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Two plant-hosted whole-cell bacterial biosensors for detection of bioavailable Cr(VI)

  • Romeu FranciscoEmail author
  • Rita Branco
  • Stefan Schwab
  • Ivo Baldani
  • Paula V. Morais
Original Paper
  • 33 Downloads

Abstract

Metal whole-cell biosensors (WCBs) have been reported as very useful tools to detect and quantify the presence of bioavailable fractions of certain metals in water and soil samples. In the current work, two bacterial WCBs able to report Cr(VI) presence and plants growing on Cr(VI)-enriched soil/medium were used to assess the potential transfer of this metal to organisms of higher trophic levels, and the risk of transfer to the food chain. To do it, the functionality of the WCBs within tissues of inoculated plants in contact with Cr(VI)-contaminated soil and water was studied in vitro and in a controlled greenhouse environment. One WCB was the previously described Ochrobactrum tritici pCHRGFP2 and the second, Nitrospirillum amazonense pCHRGFP2, is a newly engineered naturally-occurring endophytic microorganism. Three rice varieties (IAC 4440, BRS 6 CHUÍ, IRGA 425) and one maize variety (1060) were tested as hosts and subjected to Cr(VI) treatments (25 μM), with different results obtained. Inoculation of each WCB into plants exposed to Cr(VI) showed GFP expression within plant tissues. WCBs penetrated the root tissues and later colonized the shoots and leaves. In general, a higher fluorescence signal was detected in roots, together with a higher Cr content and denser WCB colonization. Best fluorescence intensities per plant biomass of shoots were obtained for plant host IRGA 425. Therefore, by analyzing colonized tissues, both WCBs allowed the detection of Cr(VI) contamination in soils and its transfer to plants commonly used in crops for human diet.

Graphic abstract

Keywords

Whole-cell biosensors Ochrobactrum tritici Nitrospirillum amazonense Maize Rice Chromium 

Notes

Acknowledgements

This work was financed by the “Science without Borders” program of Brazilian government through Conselho Nacional de Desenvolvimento Científico e Tecnológico (CNPq), process #400756/2012–9, and also R.F. “pós-doutorado júnior (PDJ)” fellowship #160619/2012–2, and R.B. “pesquisador visitante especial (PVE)” fellowship #304009/2012–1 and project ERA-MIN 02 2015 BioCriticalMetals. We thank Juliana Meneses, Isabel Alves, and Ednelson Gomes (Embrapa Agrobiologia) for help on sample digestion, and Nelson Moura Brasil and Jair Guedes (Universidade Federal Rural do Rio de Janeiro) for helping on atomic absorption spectrometry analyses.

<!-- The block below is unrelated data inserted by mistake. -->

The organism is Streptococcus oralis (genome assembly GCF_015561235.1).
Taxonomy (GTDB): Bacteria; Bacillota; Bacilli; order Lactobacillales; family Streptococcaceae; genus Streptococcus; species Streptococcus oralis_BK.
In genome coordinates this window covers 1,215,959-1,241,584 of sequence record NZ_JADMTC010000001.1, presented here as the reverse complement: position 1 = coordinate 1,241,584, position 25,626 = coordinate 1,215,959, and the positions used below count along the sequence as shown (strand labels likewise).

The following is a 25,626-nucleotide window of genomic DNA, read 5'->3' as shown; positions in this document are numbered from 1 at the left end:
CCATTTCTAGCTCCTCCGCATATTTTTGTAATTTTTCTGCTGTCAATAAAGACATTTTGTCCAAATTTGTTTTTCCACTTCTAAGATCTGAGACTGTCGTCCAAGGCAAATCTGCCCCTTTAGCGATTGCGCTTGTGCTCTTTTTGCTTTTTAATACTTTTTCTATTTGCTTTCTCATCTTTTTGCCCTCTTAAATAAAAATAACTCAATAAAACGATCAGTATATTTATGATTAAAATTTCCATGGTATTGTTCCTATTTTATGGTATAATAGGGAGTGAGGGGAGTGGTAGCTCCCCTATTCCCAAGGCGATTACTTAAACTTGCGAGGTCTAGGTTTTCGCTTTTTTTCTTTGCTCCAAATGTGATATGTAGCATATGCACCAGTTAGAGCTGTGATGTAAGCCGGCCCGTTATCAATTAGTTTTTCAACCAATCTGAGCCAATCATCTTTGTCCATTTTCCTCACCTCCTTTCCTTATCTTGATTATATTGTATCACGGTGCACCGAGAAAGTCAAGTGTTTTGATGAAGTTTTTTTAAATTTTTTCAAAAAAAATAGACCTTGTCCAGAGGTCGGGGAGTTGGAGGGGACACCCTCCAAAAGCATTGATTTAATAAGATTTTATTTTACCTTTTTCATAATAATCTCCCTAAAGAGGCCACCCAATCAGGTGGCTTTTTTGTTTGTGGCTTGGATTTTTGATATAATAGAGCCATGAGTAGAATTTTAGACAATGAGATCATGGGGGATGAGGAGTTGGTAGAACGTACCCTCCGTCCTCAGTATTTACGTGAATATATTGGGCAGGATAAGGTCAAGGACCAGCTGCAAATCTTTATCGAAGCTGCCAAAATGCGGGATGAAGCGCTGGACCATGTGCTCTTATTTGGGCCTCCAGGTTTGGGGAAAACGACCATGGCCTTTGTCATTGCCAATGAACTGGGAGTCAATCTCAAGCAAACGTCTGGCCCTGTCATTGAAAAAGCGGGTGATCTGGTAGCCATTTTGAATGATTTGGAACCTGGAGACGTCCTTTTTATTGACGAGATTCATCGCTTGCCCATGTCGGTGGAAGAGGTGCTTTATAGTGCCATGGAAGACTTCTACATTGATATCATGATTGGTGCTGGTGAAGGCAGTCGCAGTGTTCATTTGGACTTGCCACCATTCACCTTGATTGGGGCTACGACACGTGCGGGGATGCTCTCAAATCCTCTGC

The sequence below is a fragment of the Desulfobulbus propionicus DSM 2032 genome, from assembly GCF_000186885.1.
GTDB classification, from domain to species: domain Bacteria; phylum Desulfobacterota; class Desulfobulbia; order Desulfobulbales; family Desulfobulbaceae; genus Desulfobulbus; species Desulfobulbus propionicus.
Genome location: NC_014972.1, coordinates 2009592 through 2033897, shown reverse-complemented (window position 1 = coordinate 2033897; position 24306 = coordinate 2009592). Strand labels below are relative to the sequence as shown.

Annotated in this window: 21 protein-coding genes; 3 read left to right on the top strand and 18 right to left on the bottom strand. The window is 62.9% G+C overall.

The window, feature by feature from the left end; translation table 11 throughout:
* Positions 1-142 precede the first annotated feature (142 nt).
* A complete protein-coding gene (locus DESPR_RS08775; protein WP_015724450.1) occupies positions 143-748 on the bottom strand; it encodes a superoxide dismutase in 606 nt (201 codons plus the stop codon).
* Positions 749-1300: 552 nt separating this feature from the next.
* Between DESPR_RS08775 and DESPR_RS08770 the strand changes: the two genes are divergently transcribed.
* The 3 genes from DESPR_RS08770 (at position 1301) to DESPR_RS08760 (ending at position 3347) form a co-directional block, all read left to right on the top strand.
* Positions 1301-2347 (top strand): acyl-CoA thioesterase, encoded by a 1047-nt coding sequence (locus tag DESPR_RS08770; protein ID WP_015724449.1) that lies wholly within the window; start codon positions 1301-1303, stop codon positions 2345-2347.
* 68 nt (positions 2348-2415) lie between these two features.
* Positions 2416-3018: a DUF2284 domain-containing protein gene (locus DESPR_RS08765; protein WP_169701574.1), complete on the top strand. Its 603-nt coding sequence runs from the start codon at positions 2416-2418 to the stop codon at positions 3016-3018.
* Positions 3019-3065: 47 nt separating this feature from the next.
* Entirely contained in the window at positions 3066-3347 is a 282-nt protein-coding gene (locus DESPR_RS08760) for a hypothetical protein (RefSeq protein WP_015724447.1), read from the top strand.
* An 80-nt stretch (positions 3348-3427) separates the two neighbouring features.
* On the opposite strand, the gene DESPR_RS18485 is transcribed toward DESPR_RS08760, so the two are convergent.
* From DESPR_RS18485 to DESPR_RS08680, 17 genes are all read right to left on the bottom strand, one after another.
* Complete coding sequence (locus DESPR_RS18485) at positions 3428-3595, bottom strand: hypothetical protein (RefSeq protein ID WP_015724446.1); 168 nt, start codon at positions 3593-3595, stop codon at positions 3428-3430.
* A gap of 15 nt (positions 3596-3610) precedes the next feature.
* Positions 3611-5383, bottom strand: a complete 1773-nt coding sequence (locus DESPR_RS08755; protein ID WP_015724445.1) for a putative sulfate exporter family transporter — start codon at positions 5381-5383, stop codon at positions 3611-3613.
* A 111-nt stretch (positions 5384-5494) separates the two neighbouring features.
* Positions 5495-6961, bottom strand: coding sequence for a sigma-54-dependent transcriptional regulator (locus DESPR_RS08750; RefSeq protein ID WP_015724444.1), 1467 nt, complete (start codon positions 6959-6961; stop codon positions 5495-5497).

Supplementary material

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Supplementary file1—Figure S1 (TIFF 2149 kb)
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Supplementary file2—Figure S2A (TIFF 40 kb)
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Supplementary file3—Figure S2B (TIFF 54 kb)
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Supplementary file4—Figure S3 (TIFF 1352 kb)
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Supplementary file5—Supplementary Figure Captions and Table S1 (DOCX 37 kb)

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Copyright information

© Springer Nature B.V. 2019

Authors and Affiliations

  1. 1.CEMMPRE – Centre for Mechanical Engineering, Materials and ProcessesUniversity of CoimbraCoimbraPortugal
  2. 2.Department of Life Sciences, FCTUCUniversity of CoimbraCoimbraPortugal
  3. 3.Embrapa AgrobiologiaSeropédicaBrazil

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